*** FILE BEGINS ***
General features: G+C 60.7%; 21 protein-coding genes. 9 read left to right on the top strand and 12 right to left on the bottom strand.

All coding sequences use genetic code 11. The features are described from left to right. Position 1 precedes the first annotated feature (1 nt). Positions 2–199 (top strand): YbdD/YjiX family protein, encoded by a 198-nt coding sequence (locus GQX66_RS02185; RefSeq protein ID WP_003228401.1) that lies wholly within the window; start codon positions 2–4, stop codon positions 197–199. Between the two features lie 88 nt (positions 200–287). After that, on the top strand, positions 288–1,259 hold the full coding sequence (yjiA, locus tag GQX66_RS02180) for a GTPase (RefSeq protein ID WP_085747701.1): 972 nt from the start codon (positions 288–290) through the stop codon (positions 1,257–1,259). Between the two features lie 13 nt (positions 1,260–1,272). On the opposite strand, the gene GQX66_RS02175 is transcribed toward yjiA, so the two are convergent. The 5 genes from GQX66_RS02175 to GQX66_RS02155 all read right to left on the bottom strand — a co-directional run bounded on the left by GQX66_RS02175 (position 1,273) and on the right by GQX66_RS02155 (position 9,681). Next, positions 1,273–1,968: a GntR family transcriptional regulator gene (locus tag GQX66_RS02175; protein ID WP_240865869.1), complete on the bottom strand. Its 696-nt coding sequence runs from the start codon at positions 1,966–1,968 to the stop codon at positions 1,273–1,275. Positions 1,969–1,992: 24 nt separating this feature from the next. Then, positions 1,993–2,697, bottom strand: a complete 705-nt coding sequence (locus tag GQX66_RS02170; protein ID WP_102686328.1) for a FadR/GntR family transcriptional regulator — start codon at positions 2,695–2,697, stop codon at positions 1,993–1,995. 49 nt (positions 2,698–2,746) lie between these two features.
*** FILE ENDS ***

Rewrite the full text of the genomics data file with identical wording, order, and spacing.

General features: G+C 60.7%; 21 protein-coding genes. 9 read left to right on the top strand and 12 right to left on the bottom strand.

All coding sequences use genetic code 11. The features are described from left to right. Position 1 precedes the first annotated feature (1 nt). Positions 2–199 (top strand): YbdD/YjiX family protein, encoded by a 198-nt coding sequence (locus GQX66_RS02185; RefSeq protein ID WP_003228401.1) that lies wholly within the window; start codon positions 2–4, stop codon positions 197–199. Between the two features lie 88 nt (positions 200–287). After that, on the top strand, positions 288–1,259 hold the full coding sequence (yjiA, locus tag GQX66_RS02180) for a GTPase (RefSeq protein ID WP_085747701.1): 972 nt from the start codon (positions 288–290) through the stop codon (positions 1,257–1,259). Between the two features lie 13 nt (positions 1,260–1,272). On the opposite strand, the gene GQX66_RS02175 is transcribed toward yjiA, so the two are convergent. The 5 genes from GQX66_RS02175 to GQX66_RS02155 all read right to left on the bottom strand — a co-directional run bounded on the left by GQX66_RS02175 (position 1,273) and on the right by GQX66_RS02155 (position 9,681). Next, positions 1,273–1,968: a GntR family transcriptional regulator gene (locus tag GQX66_RS02175; protein ID WP_240865869.1), complete on the bottom strand. Its 696-nt coding sequence runs from the start codon at positions 1,966–1,968 to the stop codon at positions 1,273–1,275. Positions 1,969–1,992: 24 nt separating this feature from the next. Then, positions 1,993–2,697, bottom strand: a complete 705-nt coding sequence (locus tag GQX66_RS02170; protein ID WP_102686328.1) for a FadR/GntR family transcriptional regulator — start codon at positions 2,695–2,697, stop codon at positions 1,993–1,995. 49 nt (positions 2,698–2,746) lie between these two features.